- 18 Things Everyone Should Start Hoarding
- 21 Things You Should Have In Your Vehicle At All Times
- 25 Items That Will Be Worth Their Weight In Gold After The SHTF
- 33 Survival Items You Can Fit In Your Pocket
- 50 Dirt-Cheap Items That Will Be Priceless After The Collapse
- 50 Items That Will Disappear Fast In A Crisis
- 50 Survival Items You Can Find Around The House
- 100 Survival Items You Forgot To Buy
- 200 Items You Can Barter After The Collapse
- How to Build a Gray Man EDC Bag
- Read This Before You Buy a Ham Radio
- Survival Caches: What To Put In Them And Where To Hide Them
Power is something we all tend to take for granted. Ever since we could walk, we’ve been used to the idea that you can just flip a switch and turn on the lights. Not to mention indoor heating, air conditioning, microwaves, electric ovens, devices, and more.
While we can learn to live without things like microwaves, when it comes to lights and electric-powered survival gear, we’ll need some alternative ways to generate power.
- 7 Ways You Can Generate Power After A Disaster
- 11 Ways To Light Your Home When The Power Goes Out
- 15 Questions To Ask Before The Power Goes Out
- 15 Things To Do When The Power Goes Out
- Surviving a Massive Power Outage in the City
Water comes first, and then food. The reason is simple. After 3 days without water, you die. It doesn’t matter who you are, you die. On the other hand, we can go weeks without food and go months on minimal nutrition.
And it’s not about stockpiling water. That’s hard to do for any long duration. The recommendations vary, but on average a person needs to drink a half-gallon of water a day.
If there are 6 people in your group that’s 3 gallons of water a day just for drinking. Do the math. It adds up when you start thinking about additional water for cooking, bathing, washing, and anything else.
The critical success factor with water gets back to sustainability. More accurately, it’s the ability to find, collect, purify, and store water on a regular basis.
- 8 Mistakes To Avoid When Collecting Rainwater
- 8 Places You Can Store Your Drinking Water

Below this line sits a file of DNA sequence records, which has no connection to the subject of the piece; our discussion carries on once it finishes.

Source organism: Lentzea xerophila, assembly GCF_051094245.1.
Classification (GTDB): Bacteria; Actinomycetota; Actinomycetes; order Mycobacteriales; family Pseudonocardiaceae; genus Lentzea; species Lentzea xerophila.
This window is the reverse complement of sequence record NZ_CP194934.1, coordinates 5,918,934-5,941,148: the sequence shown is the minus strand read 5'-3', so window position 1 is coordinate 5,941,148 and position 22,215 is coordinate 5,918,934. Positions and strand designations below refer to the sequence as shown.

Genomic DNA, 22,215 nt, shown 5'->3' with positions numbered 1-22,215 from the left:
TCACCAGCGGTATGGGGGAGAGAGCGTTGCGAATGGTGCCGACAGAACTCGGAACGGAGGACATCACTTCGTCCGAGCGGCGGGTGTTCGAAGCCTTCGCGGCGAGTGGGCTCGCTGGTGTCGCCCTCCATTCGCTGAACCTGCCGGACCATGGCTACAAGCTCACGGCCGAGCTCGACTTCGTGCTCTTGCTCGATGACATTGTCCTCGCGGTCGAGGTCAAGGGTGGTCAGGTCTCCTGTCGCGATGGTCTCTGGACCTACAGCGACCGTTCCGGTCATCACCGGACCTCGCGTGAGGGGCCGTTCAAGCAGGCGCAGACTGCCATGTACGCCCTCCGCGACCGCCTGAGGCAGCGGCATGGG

- 8 Survival Water Mistakes That Could Make You Sick
- 10 Ways To Collect Water After The End Of The World
- 15 Ways To Purify Water In A Survival Scenario
- How To Harvest And Drink Rainwater
- Water Storage 101
How much food you stockpile depends on your own personal feelings about risk and preparedness. Recommendations vary, but standard advice is to store foods with long shelf-lives, focus on staples or ingredients that allow you to make a variety of nutritious meals, and to eat what you store and store what you eat.
There’s also that sustainability factor related to gardening, wild foraging, and hunting to supplement and potentially replace your food storage.
- 20 Survival Foods That Will Last For 20 Years
- 17 Survival Foods That Can Last A Century.
- 100 Best Survival Foods At The Grocery Store
- 23 Most Overlooked Survival Foods
- 25 Wild Edibles You Can Find In The City
- 20 Trees Every Prepper Should Be Familiar With (And Why)
- 11 Weeds You Can Eat
- How to Use Tree Bark for Survival Food and Medicine
- 17 Emergency Foods You Should Keep in Your Vehicle
Even products specifically manufactured and packaged for long-term storage are susceptible to spoilage if not stored correctly. Your food needs to be in a cool, dark, dry location and sealed inside airtight bags or buckets or both.
- 5 Safe Canning Tips You Should Know
- 7 Alternative Ways To Preserve Food
- 10 Tips For Rotating Your Food Storage
- 10 Ways To Preserve Meat Without a Fridge or Freezer
- 12 Signs Your Survival Food Has Gone Bad
- 15 Food Storage Mistakes That New Preppers Make
- 17 Places You Can Hide Your Food Storage
- How to Dehydrate Food for Emergencies
- The Beginner’s Guide To Emergency Food Storage
If you don’t know how to cook it’s time to learn. And after you’ve done that it’s time to learn how to cook without power. Meals have always been associated with comfort and the ability to prepare a decent meal is not only critical to physical survival but emotional survival as well.